[ARTICLE] Being a woman with acquired brain injury: challenges and implications for practice

Abstract

Objectives: To explore the experiences of women with non-stroke related ABI to gain greater insight into their general and sex- and gender-specific health and well-being concerns, and to identify areas for future research.

Design: A qualitative pilot study using interpretive description methodology and a sex-and gender-based analysis of data collected through focus groups.

Setting: Community.

Participants: A sample of survivors, and formal and informal caregivers of women with ABI (n=16) living in Canada.

Interventions: Not applicable.

Main Outcome Measures: Not applicable.

Results: Participants identified significant barriers to achieving optimal health and well-being for women survivors of ABI, including a lack of knowledgeable professionals. We identify three interrelated themes: (1) experiences shaped by gender norms and roles; (2) experiences influenced by physiological phenomena, including perceived hormone imbalances; and (3) experiences surrounding interpersonal relationships and sexuality.

Conclusion: Post-ABI care should include education about the influences of sex and gender on health and well-being. Acknowledging the impact of gendered roles, and the broader socio-political context of gender and disability, is important to develop appropriate services and supports following ABI. Incorporating effective communication strategies between client and health care professional can also be a potent rehabilitation strategy.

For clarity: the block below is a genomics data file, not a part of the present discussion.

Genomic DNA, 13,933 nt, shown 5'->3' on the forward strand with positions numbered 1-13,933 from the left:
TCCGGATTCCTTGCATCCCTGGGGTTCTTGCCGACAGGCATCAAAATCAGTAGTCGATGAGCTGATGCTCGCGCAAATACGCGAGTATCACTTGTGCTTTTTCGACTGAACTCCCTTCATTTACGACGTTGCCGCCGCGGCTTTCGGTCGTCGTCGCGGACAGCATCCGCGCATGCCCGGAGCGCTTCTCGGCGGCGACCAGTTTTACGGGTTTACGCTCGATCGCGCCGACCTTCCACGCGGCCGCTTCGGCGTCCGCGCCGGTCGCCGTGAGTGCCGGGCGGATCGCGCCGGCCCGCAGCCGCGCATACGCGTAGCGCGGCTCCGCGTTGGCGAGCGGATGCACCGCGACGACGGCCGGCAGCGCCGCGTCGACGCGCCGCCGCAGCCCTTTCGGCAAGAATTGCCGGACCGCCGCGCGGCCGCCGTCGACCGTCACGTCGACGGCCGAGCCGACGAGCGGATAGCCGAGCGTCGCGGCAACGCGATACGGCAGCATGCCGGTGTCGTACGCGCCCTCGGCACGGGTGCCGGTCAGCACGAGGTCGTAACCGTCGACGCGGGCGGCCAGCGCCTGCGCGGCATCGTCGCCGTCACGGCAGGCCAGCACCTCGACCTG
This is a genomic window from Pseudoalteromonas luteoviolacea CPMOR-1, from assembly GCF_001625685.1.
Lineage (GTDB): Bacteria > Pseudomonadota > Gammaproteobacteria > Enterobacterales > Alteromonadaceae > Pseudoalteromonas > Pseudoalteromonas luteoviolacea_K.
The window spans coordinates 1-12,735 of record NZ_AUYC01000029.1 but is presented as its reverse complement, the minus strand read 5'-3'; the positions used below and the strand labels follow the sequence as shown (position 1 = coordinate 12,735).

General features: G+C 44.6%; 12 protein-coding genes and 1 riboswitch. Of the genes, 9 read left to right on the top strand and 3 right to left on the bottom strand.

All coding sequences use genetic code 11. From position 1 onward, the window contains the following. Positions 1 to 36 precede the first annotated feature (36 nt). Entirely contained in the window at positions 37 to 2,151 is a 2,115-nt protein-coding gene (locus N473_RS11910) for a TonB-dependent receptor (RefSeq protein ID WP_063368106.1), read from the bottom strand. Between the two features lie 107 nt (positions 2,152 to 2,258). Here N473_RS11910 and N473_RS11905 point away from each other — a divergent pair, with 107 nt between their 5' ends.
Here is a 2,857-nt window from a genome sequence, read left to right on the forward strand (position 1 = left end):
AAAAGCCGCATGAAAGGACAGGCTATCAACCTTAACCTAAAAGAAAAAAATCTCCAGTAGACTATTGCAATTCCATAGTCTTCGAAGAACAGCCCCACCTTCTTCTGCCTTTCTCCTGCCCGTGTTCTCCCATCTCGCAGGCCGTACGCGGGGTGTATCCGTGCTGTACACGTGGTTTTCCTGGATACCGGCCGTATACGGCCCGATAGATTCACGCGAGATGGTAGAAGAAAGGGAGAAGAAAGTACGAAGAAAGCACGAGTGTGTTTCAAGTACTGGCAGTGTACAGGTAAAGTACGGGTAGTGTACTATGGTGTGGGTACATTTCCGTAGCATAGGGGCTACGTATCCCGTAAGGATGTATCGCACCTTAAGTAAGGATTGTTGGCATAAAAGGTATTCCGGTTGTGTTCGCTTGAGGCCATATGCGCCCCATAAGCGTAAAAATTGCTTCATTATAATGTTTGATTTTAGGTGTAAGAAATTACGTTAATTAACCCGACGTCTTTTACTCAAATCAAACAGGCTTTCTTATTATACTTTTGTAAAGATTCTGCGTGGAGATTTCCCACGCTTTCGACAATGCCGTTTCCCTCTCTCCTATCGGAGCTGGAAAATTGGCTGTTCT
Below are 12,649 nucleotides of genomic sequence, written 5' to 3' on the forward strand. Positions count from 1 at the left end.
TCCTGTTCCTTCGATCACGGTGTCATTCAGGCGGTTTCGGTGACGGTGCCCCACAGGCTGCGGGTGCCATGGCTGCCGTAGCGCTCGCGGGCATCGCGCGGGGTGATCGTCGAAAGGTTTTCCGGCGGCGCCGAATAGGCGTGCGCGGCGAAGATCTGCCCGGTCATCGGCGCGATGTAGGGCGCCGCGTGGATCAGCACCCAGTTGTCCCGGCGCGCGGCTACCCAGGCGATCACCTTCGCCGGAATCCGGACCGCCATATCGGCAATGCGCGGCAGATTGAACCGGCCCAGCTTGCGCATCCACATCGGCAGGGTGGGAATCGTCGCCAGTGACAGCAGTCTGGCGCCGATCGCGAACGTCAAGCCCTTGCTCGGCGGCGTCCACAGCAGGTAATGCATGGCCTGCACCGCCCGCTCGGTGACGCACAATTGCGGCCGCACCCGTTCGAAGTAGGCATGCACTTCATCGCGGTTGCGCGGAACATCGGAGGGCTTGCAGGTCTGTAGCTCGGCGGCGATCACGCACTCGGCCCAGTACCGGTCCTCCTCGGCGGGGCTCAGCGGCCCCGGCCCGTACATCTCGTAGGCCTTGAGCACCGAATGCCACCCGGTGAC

via Being a woman with acquired brain injury: challenges and implications for practice – Archives of Physical Medicine and Rehabilitation.

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  1. #1 by brokenbrilliant on February 10, 2015 - 02:58

    Reblogged this on Broken Brain – Brilliant Mind and commented:
    Brain injury is bad enough by itself, but when you factor in gender and social roles, it becomes even more problematic. I don’t have access to the full article (it costs money), but I think this is worth thinking about.

    Like

  2. #2 by Tanya on February 10, 2015 - 03:42

    We have already had the experience of being told that the post-concussive symptoms are not real…and due to hormonal changes. So untrue and we have data to support it in this particular case because one of the concerns brought to our attention was that growth hormone could be decreased potentially due to the injury; we had the hormones checked right away–thankfully all normal. We have stayed informed about clinical research trials for TBI–but haven’t qualified for any yet–very willing to be a part of a controlled trial or epidemiological study to provide more science for guiding TBI policy development and health care management.

    Like

  3. #3 by kickspb on February 10, 2015 - 18:27

    I spent my master’s thesis researching this topic (and I had full access to articles like this one). I share the results from my study on my blog https://kickspb.wordpress.com/, but let me know if you’d like any more resources for articles. I have a TON!

    Like

  1. [ARTICLE] Being a woman with acquired brain injury: challenges and implications for practice - Head Injury Talk News and Recovery | Head Injury Talk News and Recovery

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